The havoc of the past twelve months has made all of us that have survived more aware of uncertainty’s omnipresence than we were before the Covid-19 pandemic. If one year could turn over so much, then five years seems like an eternity. With that frame of mind, along with the ticking clock of greenhouse gases accumulating in the atmosphere (and especially the IPCC’s 1.5C report), the hopes that China’s 14th Five Year Plan might be a definitive document in the fight against climate change were strong. While the document calls for continuation of the country’s slow march towards decarbonization, it dashed hopes of more ambition (or realism, as some prefer).
The disappointment arises because this is the first major document to emerge out of China since Xi Jinping’s 2060 carbon neutrality pledge in September 2020. Some suggested that his pledge was Xi’s effort to save the world.
These percentages essentially are almost precisely linear projections from the 13th five year plan. No radical move up of the carbon peaking date from 2030 to, say, 2025. No cap on total emissions. Should we have been disappointed? It’s hard not to be, but probably not. First, the five year planning process is an air craft carrier that is hard to pivot at the last minute. Xi’s announcement was a surprise for those inside as well as outside of China and so was not driving negotiations six months ago. Second, plans like this are meant to be not just passed but aced. Perfect score territory. So, the targets that are set are almost always exceeded, which means that we should take the statistics in the plan as minimums rather than best guesses as to where outcomes are going to end up.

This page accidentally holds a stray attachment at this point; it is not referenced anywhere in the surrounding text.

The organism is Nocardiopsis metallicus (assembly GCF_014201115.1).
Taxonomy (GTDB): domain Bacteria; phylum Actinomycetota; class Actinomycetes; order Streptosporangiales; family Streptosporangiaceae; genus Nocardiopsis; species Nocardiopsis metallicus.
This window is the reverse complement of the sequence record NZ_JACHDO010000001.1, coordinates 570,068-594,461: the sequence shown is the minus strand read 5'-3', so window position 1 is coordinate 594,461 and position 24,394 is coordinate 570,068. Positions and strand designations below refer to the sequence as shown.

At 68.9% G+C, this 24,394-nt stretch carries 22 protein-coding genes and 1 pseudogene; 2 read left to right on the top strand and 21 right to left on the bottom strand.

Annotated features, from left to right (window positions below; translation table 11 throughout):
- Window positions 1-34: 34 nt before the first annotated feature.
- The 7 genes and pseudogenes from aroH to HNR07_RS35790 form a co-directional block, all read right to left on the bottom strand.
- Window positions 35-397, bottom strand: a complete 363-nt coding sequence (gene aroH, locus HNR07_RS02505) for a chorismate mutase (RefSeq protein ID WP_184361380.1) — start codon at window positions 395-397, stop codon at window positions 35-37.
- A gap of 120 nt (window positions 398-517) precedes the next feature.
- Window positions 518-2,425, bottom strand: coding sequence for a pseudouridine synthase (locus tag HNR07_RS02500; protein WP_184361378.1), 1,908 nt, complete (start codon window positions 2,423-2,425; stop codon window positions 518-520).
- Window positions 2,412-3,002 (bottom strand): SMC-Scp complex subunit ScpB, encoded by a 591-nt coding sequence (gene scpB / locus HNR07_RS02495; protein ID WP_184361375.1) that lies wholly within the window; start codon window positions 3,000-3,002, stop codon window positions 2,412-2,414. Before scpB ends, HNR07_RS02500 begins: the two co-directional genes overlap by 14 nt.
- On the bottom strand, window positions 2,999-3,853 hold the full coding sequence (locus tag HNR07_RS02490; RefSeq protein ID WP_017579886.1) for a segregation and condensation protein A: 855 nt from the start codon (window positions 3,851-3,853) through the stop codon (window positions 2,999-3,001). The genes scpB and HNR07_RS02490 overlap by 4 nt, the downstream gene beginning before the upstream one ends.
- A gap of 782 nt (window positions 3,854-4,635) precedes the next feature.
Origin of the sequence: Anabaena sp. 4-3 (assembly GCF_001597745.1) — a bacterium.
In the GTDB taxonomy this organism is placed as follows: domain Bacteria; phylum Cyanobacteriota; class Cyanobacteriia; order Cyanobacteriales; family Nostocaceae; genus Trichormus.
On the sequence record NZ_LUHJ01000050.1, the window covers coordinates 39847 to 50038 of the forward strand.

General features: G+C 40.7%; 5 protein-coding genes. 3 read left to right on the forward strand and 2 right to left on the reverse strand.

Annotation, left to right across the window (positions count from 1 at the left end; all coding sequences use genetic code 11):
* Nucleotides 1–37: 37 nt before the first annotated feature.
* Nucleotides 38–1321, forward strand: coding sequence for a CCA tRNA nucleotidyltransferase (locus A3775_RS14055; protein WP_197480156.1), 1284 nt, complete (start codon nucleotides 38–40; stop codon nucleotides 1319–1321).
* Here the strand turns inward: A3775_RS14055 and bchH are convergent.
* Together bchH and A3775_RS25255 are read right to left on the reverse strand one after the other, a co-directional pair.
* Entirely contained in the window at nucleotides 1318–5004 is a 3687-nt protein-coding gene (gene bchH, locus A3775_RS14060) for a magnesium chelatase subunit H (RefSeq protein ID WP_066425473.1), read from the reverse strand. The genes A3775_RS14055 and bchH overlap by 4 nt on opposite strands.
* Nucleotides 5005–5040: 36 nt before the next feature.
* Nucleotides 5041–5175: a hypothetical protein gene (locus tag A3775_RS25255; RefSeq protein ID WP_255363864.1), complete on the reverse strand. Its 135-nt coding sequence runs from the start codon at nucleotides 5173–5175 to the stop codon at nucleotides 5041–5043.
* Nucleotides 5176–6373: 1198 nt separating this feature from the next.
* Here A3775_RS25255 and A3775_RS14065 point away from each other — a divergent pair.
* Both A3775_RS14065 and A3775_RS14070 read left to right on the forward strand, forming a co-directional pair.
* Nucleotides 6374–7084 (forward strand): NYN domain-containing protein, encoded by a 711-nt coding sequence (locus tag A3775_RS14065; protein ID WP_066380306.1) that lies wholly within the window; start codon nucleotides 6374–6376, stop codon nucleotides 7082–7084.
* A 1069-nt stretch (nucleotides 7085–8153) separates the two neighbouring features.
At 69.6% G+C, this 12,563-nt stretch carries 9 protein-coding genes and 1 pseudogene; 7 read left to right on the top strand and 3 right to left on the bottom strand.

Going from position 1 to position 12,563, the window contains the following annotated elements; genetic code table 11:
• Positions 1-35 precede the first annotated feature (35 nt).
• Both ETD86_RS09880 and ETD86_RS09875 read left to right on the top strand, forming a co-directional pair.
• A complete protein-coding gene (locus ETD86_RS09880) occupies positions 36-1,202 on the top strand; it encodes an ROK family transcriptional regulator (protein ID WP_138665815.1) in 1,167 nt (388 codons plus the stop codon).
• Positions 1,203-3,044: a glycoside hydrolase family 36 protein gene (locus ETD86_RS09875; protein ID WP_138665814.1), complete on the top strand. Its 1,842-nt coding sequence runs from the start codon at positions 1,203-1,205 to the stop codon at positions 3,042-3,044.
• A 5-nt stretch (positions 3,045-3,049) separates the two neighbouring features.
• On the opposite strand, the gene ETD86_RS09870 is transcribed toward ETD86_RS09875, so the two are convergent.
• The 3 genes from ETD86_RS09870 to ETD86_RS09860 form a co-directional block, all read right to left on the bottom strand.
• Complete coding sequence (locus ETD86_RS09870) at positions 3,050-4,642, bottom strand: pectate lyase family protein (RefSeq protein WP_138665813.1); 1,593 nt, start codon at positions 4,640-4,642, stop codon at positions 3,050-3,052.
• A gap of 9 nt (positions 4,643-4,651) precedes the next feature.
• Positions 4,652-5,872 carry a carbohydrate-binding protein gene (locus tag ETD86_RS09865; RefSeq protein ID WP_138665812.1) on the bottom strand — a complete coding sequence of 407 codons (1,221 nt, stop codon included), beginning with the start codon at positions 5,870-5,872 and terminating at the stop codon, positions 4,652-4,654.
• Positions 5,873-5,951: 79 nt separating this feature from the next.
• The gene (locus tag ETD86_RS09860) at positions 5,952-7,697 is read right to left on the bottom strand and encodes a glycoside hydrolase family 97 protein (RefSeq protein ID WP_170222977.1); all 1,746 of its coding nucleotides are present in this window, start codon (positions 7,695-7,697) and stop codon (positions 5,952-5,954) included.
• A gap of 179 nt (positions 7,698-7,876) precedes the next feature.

The final reason to keep a chin up and avoid being overly disappointed with the 14th Five Year Plan is that Xi Jinping seems to be disappointed in it too, and his disappointment might move mountains. In the wake of the plan’s release and its tepid reception, more and more evidence is coming out of some disconnect between Xi’s notions of where things should be and the plan document itself. The China climate expert Lauri Myllyvirta put it this way last week:
Xi’s desires have a way of becoming the policy reality in China today, but not always and not immediately. Numerous organizations are holding meetings and signaling that they’d like to be seen as running to where Xi Jinping’s thoughts (not yet Xi Jinping Thought yet) are pointing. Journalist Liu Hongqiao provided a partial list in this thread:
To be sure, none of these meetings or pledges themselves are overly radical. There are no PetroChina or CNOOC executives swearing off black gold, nor steel plants shuttering after getting climate change religion. But, if they continue to make progress and build on past successes, then the path forward for China and the world seems less uncertain than it might have been.